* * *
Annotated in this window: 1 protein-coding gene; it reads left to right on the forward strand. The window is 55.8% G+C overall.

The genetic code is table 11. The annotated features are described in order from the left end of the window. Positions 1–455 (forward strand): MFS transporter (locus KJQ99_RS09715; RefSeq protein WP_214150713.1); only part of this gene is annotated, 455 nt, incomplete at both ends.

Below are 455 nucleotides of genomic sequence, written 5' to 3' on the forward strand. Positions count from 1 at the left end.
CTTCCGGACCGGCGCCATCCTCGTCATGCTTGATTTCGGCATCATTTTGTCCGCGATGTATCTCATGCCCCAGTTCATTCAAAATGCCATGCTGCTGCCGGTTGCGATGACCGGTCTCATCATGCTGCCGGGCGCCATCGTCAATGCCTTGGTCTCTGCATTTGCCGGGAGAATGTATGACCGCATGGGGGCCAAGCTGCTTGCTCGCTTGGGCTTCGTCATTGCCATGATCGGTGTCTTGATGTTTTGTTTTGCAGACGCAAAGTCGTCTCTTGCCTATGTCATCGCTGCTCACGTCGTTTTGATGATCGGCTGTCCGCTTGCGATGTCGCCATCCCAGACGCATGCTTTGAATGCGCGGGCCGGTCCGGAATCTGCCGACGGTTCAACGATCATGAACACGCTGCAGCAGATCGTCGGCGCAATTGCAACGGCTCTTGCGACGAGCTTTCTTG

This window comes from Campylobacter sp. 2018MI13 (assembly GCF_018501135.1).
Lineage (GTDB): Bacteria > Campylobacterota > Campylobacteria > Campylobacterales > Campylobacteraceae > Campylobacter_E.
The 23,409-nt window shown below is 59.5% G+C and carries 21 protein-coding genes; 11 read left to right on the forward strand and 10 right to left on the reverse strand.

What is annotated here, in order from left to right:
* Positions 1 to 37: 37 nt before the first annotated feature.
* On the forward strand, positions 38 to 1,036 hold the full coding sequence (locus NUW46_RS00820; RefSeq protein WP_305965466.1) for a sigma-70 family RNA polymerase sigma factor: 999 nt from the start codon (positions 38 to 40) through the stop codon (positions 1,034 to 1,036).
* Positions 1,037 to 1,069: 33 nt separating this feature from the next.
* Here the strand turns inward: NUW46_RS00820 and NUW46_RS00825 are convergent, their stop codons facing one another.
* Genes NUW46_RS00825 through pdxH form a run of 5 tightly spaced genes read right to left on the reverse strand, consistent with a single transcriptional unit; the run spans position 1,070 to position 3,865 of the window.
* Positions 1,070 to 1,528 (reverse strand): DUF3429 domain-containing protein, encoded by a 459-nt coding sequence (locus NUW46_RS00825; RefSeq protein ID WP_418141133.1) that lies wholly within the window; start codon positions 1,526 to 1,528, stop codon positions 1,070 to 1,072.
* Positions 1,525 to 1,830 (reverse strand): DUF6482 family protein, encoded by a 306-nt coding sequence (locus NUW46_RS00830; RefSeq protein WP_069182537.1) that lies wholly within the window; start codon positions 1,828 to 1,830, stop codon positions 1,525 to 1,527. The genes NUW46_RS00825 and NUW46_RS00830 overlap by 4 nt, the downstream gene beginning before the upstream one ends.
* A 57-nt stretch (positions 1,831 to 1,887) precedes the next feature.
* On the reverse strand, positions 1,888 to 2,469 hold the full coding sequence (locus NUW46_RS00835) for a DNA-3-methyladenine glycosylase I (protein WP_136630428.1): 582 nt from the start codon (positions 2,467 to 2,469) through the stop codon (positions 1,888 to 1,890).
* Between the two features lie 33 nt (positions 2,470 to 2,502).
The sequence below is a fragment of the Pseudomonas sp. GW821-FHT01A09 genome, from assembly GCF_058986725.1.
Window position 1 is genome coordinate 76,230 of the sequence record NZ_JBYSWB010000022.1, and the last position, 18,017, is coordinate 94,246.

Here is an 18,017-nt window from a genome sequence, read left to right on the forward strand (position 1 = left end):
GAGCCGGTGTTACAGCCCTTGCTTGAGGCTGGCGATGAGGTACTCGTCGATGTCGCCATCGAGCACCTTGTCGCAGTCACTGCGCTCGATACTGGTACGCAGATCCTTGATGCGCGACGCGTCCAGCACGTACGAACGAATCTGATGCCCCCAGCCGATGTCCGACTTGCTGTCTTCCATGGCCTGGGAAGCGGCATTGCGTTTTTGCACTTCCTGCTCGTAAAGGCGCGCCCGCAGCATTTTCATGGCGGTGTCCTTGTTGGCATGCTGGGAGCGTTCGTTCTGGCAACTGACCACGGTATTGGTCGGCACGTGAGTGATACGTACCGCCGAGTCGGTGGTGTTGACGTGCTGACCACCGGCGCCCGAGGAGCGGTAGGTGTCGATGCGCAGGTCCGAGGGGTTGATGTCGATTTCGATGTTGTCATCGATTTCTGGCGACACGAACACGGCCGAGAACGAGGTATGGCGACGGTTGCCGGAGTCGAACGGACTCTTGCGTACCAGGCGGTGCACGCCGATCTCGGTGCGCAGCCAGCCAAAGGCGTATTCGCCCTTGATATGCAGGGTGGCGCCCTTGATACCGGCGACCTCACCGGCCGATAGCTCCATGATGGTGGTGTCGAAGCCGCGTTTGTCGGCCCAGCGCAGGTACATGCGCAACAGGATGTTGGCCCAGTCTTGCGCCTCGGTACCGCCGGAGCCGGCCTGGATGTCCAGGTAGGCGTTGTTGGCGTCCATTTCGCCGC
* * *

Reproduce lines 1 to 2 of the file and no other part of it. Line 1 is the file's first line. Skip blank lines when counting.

Annotated in this window: 1 protein-coding gene; it reads left to right on the forward strand. The window is 55.8% G+C overall.

The genetic code is table 11. The annotated features are described in order from the left end of the window. Positions 1–455 (forward strand): MFS transporter (locus KJQ99_RS09715; RefSeq protein WP_214150713.1); only part of this gene is annotated, 455 nt, incomplete at both ends.